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Former UN Chief Pressures Kenya on Reforms


Former UN Chief Pressures Kenya on Reforms
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Former United Nations chief Kofi Annan met with Kenya's president and prime minister Monday to urge their coalition government to hasten the pace of reforms in the country. Annan served as chief mediator in the emergency talks that produced the government's power-sharing deal at the beginning of 2008.

The former U.N. chief arrived in Kenya on Sunday and began Monday what he said would be a packed three-day push to pressure the government to fully implement the reform agenda he helped negotiate to curtail the nation's ethnic hostilities.

Addressing reporters outside his hotel in Nairobi late Sunday, Annan said that Kenyan people are losing patience with the lack of tangible action from their leaders, a full 18 months after the reform agenda was first agreed upon.

"Of course I've been following events very closely, and clearly the Kenyan people are expecting more from the coalition government - more unity of purpose, more progress on the reform agenda, and more concrete action to end impunity and combat corruption," he said.

The United States and other Western nations have begun upping their own pressure on Kenya's leaders to follow through on its commitments to key reforms.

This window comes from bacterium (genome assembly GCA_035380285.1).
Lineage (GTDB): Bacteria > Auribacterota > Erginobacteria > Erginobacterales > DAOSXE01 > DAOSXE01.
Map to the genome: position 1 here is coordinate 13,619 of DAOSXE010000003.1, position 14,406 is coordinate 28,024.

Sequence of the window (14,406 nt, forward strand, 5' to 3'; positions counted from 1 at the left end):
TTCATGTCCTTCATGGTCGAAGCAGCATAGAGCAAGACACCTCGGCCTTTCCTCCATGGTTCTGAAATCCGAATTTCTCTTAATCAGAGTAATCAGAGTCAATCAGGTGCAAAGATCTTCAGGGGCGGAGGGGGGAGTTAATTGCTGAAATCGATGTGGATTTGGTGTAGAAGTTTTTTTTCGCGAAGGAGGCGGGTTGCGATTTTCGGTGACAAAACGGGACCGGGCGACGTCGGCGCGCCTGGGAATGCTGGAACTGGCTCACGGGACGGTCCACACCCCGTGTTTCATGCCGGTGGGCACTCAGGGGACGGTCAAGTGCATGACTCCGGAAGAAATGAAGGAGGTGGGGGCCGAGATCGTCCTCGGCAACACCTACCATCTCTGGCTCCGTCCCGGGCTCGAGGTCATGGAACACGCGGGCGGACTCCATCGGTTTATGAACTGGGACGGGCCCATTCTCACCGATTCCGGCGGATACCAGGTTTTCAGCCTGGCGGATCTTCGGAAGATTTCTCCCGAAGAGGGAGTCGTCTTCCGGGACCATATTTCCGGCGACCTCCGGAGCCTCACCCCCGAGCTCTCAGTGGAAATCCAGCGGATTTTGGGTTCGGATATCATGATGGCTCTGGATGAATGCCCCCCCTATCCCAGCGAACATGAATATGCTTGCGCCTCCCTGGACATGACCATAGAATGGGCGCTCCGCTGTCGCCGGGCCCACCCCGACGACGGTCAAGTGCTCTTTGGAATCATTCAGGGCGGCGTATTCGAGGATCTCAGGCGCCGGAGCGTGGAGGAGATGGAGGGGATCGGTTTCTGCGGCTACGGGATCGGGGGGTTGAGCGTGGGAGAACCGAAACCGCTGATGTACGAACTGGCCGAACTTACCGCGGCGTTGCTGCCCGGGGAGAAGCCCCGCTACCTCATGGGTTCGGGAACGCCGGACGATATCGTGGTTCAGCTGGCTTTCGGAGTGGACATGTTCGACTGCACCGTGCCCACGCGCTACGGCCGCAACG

Less than two weeks ago the U.S. ambassador to Kenya announced that 15 senior Kenyan officials have received private letters threatening action if the reform process continues to lag behind schedule.

A few days ago the British envoy to Kenya announced that the U.K. also has its own list of 20 individuals who it has hit with travel bans for involvement in corruption, and the European Union joined in by saying it too was greatly concerned with the pace of reforms.

According to the former U.N. chief, the reforms topping his priority list include the ratification of a national constitution, broad electoral reform, the overhaul of the police and judicial institutions, and land reform.

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Annan expressed worry that unless these core issues of concern were soon addressed, the nation could likely see a repeat of the deadly chaos the followed the nation's December 2007 elections.

"The challenge is to achieve these reforms before the country enters the next electoral cycle in about one year or 18 months time. That is what I will be discussing here, starting with the two principals, President [Mwai] Kibaki and Prime Minister Raila Odinga," he said.

A statement issued by the Kenya government following Annan's meeting with President Kibaki and Prime Minister Odinga described the government's current progress on implementing reforms as "impressive."

The government maintains that, besides the notable exception of internally trying the major suspects of politically-instigated tribal violence, it is currently on pace to implement the reforms. By the government's account, most of the reform items are currently held up in commissions, task forces, or waiting for cabinet or parliamentary approval.

Annan will also be meeting with other senior Kenyan politicians, representative of civil society, religious leaders, and key members of the private sector.